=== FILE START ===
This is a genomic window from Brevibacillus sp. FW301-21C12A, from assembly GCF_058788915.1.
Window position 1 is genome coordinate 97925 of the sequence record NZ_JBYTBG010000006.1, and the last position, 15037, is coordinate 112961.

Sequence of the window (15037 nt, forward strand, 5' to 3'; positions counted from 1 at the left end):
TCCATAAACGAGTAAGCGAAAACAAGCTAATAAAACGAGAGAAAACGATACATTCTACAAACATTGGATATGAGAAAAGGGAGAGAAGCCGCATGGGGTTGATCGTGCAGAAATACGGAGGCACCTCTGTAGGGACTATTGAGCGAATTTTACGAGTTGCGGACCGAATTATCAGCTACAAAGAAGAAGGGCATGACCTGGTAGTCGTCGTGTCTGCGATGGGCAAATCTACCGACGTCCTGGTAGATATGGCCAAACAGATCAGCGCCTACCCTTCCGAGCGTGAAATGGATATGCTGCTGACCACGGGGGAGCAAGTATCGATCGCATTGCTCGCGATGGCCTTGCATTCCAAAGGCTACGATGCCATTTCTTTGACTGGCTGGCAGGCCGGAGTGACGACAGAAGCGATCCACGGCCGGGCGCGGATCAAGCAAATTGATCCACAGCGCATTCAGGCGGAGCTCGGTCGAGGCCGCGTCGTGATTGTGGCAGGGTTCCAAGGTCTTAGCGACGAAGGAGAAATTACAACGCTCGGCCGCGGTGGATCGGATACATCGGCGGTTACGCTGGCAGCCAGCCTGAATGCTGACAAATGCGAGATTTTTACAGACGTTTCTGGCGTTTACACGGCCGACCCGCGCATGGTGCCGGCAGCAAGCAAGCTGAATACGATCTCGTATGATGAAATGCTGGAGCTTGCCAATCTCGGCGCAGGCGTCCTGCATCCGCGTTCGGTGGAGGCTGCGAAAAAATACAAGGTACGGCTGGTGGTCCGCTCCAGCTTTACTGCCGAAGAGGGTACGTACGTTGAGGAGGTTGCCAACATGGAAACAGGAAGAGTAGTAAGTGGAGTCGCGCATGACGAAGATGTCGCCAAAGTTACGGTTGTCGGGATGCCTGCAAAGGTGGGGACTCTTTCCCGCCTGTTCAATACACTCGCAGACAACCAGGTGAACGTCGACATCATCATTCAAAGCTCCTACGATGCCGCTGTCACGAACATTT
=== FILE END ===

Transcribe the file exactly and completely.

This is a genomic window from Brevibacillus sp. FW301-21C12A, from assembly GCF_058788915.1.
Window position 1 is genome coordinate 97925 of the sequence record NZ_JBYTBG010000006.1, and the last position, 15037, is coordinate 112961.

Sequence of the window (15037 nt, forward strand, 5' to 3'; positions counted from 1 at the left end):
TCCATAAACGAGTAAGCGAAAACAAGCTAATAAAACGAGAGAAAACGATACATTCTACAAACATTGGATATGAGAAAAGGGAGAGAAGCCGCATGGGGTTGATCGTGCAGAAATACGGAGGCACCTCTGTAGGGACTATTGAGCGAATTTTACGAGTTGCGGACCGAATTATCAGCTACAAAGAAGAAGGGCATGACCTGGTAGTCGTCGTGTCTGCGATGGGCAAATCTACCGACGTCCTGGTAGATATGGCCAAACAGATCAGCGCCTACCCTTCCGAGCGTGAAATGGATATGCTGCTGACCACGGGGGAGCAAGTATCGATCGCATTGCTCGCGATGGCCTTGCATTCCAAAGGCTACGATGCCATTTCTTTGACTGGCTGGCAGGCCGGAGTGACGACAGAAGCGATCCACGGCCGGGCGCGGATCAAGCAAATTGATCCACAGCGCATTCAGGCGGAGCTCGGTCGAGGCCGCGTCGTGATTGTGGCAGGGTTCCAAGGTCTTAGCGACGAAGGAGAAATTACAACGCTCGGCCGCGGTGGATCGGATACATCGGCGGTTACGCTGGCAGCCAGCCTGAATGCTGACAAATGCGAGATTTTTACAGACGTTTCTGGCGTTTACACGGCCGACCCGCGCATGGTGCCGGCAGCAAGCAAGCTGAATACGATCTCGTATGATGAAATGCTGGAGCTTGCCAATCTCGGCGCAGGCGTCCTGCATCCGCGTTCGGTGGAGGCTGCGAAAAAATACAAGGTACGGCTGGTGGTCCGCTCCAGCTTTACTGCCGAAGAGGGTACGTACGTTGAGGAGGTTGCCAACATGGAAACAGGAAGAGTAGTAAGTGGAGTCGCGCATGACGAAGATGTCGCCAAAGTTACGGTTGTCGGGATGCCTGCAAAGGTGGGGACTCTTTCCCGCCTGTTCAATACACTCGCAGACAACCAGGTGAACGTCGACATCATCATTCAAAGCTCCTACGATGCCGCTGTCACGAACATTT